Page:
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How Can I Find Out the Location Where a Vehicle Was Manufactured Using the VIN?

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What is the VehicleIdentification Number?

The Vehicle Identification Number (VIN) is a 17-character alphanumeric code used to identify a specific motor vehicle. It is a unique code assigned to each car at the time of its manufacture and is made up of numbers and letters. Each section of the VIN provides information about the vehicle, like its year, country, and factory of manufacture; make and model; and serial number. A VIN decoder or table can be used to easily find out more information about any vehicle, such as recalls, registrations, and its history. It can also be used to find out the vehicle manufacturer, the manufacturing date, model year, and more.

 

What Information Does the VIN Contain?

1. Make

What information is contained in a Make section VIN? [Expanded list]: The Make section VIN contains information such as the vehicle model, year, engine type, series, style, and body type. It can also include details about the trim level, color, transmission type, and other features.

2. Model

A vehicle’s VIN (vehicle identification number) is a unique 17-digit code that identifies each individual car. It contains information about the vehicle including the manufacturer, model year, plant of manufacture, and information about the car itself, such as its body type, restraint types, engine, and transmission. Digits 4 through 8 are used to identify the vehicle descriptor section, which can help to identify the model type, body style, and engine type. The 10th digit reveals the model year, and can be used to determine which year the car was made. Finally, the 17th digit can be used to verify the VIN code.

3. Year of Manufacture

Using the 10th digit of a vehicle’s VIN, the exact year of manufacture can be determined. Depending on the age of the vehicle, the 10th digit can be represented by either a letter or a number. A chart is available which contains the code for each digit and the corresponding year of manufacture. For example, if the 10th digit is ‘D’, then the car is a 2013 model. The 11th digit shows at which manufacturer plant the car was made.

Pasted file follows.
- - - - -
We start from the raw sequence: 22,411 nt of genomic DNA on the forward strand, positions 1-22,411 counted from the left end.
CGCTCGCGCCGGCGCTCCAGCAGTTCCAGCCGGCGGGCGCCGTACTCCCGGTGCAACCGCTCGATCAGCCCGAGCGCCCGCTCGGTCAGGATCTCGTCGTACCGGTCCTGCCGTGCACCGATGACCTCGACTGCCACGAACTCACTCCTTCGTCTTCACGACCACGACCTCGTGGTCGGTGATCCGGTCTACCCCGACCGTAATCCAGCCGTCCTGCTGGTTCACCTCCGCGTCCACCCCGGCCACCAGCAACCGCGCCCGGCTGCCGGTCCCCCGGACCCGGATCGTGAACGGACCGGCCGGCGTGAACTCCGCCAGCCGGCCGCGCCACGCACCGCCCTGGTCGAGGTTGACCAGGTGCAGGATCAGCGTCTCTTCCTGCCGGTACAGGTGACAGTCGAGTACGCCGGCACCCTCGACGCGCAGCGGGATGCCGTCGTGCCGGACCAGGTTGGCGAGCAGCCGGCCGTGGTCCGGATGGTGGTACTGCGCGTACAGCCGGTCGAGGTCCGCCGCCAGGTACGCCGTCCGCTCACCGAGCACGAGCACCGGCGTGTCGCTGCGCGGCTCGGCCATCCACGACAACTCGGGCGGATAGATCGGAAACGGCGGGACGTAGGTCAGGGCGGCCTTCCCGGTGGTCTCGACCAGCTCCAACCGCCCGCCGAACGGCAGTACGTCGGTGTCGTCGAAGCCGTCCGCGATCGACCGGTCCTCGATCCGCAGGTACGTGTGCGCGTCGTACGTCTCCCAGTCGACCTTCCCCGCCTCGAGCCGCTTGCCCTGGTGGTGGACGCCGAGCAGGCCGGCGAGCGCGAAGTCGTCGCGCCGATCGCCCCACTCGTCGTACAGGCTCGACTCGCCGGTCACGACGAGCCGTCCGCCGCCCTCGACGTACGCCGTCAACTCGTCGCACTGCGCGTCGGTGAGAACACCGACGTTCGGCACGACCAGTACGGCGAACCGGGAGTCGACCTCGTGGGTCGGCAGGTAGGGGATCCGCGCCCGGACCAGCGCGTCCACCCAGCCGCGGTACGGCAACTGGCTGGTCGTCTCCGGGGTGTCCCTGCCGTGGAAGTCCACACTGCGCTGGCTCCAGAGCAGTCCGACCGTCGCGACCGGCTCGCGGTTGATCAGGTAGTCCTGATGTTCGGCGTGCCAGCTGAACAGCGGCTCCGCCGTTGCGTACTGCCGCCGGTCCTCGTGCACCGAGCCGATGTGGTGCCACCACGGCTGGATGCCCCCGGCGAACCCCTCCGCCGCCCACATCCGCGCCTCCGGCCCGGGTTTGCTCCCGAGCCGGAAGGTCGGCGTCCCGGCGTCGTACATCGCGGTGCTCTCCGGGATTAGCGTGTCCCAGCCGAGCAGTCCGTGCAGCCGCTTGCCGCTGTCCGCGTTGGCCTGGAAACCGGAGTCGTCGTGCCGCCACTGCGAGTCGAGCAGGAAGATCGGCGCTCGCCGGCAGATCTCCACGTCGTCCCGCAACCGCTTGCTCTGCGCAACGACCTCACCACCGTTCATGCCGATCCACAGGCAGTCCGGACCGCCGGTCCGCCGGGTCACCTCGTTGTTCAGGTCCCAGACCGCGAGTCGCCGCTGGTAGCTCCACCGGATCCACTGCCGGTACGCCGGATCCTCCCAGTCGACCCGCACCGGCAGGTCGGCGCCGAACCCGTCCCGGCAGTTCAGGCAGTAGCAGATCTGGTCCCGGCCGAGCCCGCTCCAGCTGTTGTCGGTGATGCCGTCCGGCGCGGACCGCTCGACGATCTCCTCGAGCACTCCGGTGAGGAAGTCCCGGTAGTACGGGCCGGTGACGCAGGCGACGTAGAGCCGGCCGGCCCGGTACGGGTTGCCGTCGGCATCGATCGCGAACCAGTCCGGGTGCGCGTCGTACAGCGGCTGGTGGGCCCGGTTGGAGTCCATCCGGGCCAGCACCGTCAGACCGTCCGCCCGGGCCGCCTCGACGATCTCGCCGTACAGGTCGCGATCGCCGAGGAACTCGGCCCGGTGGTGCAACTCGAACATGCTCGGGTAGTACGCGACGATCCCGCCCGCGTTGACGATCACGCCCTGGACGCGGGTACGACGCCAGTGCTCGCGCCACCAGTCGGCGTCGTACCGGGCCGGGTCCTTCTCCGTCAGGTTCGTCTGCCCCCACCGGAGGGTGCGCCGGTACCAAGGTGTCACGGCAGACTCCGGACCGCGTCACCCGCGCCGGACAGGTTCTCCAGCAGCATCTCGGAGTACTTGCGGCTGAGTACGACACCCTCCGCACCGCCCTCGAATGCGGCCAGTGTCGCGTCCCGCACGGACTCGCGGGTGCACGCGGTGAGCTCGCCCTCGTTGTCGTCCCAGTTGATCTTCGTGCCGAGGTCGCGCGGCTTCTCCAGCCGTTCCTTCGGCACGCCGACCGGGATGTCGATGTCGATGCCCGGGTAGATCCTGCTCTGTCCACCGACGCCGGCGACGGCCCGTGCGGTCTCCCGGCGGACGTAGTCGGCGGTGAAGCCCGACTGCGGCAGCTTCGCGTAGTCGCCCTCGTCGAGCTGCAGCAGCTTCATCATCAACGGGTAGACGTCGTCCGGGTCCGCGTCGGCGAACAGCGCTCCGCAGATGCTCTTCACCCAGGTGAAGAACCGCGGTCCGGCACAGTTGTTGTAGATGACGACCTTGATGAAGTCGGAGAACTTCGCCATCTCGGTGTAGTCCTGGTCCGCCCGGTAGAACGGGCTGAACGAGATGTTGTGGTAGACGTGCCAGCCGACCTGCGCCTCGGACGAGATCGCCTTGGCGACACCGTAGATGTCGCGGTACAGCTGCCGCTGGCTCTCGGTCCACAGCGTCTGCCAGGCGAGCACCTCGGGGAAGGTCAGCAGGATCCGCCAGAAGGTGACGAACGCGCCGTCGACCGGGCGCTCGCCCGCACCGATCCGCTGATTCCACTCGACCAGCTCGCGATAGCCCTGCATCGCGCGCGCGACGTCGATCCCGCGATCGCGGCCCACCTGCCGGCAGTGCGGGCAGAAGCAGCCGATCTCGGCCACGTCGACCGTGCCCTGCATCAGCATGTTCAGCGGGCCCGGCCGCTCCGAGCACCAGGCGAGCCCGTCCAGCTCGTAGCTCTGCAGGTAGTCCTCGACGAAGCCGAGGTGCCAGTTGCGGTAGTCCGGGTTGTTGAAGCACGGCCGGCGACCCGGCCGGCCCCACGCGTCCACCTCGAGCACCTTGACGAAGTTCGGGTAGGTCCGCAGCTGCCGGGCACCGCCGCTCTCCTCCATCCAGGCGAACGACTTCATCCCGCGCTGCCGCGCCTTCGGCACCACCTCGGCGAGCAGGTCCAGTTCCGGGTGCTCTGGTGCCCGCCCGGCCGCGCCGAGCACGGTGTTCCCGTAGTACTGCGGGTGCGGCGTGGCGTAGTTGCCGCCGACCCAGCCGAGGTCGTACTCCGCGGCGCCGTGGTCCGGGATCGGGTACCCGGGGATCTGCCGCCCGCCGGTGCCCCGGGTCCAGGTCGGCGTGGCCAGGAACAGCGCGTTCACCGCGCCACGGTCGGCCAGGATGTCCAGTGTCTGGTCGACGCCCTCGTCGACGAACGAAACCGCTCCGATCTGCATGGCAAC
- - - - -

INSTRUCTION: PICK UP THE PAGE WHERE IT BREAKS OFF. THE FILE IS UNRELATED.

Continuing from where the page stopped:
4. Trim

The trim of a vehicle can include information such as the vehicle type (sedan, coupe, hatchback, SUV, MUV, 4×4, luxury, or motorbike), body style (convertible, saloon, or hatchback), engine size (represented by a letter), and model-specific features and safety information. It can also include the car’s series (represented by a letter). This information is helpful when looking for spare parts, as it ensures a perfect match with the engine type.

5. Engine Type

The engine type information contained in a VIN is the eighth digit, which is usually represented by a letter. This digit indicates the engine size and is used to identify the car’s exact model, series, body style, and safety features. This information is useful when purchasing spare parts, as it ensures that the part is the exact match for the engine type.

6. Serial Number

The Vehicle Identification Number (VIN) is a unique 17-character code assigned to every motor vehicle when it’s manufactured. This code contains important information about the vehicle, including the country of manufacture, the make and model, body style, engine size, and safety features. The first three digits indicate the country of manufacture. The fourth to eighth digits are the vehicle descriptor section and provide details about the car’s model-specific features, its series, its body style, and its engine size. The ninth digit is a check digit, an authenticity code generated by the manufacturer. Finally, the last eight digits are the unique serial number for the vehicle, which typically indicates the sequence in which it came off the assembly line.

7. Vehicle Descriptor Section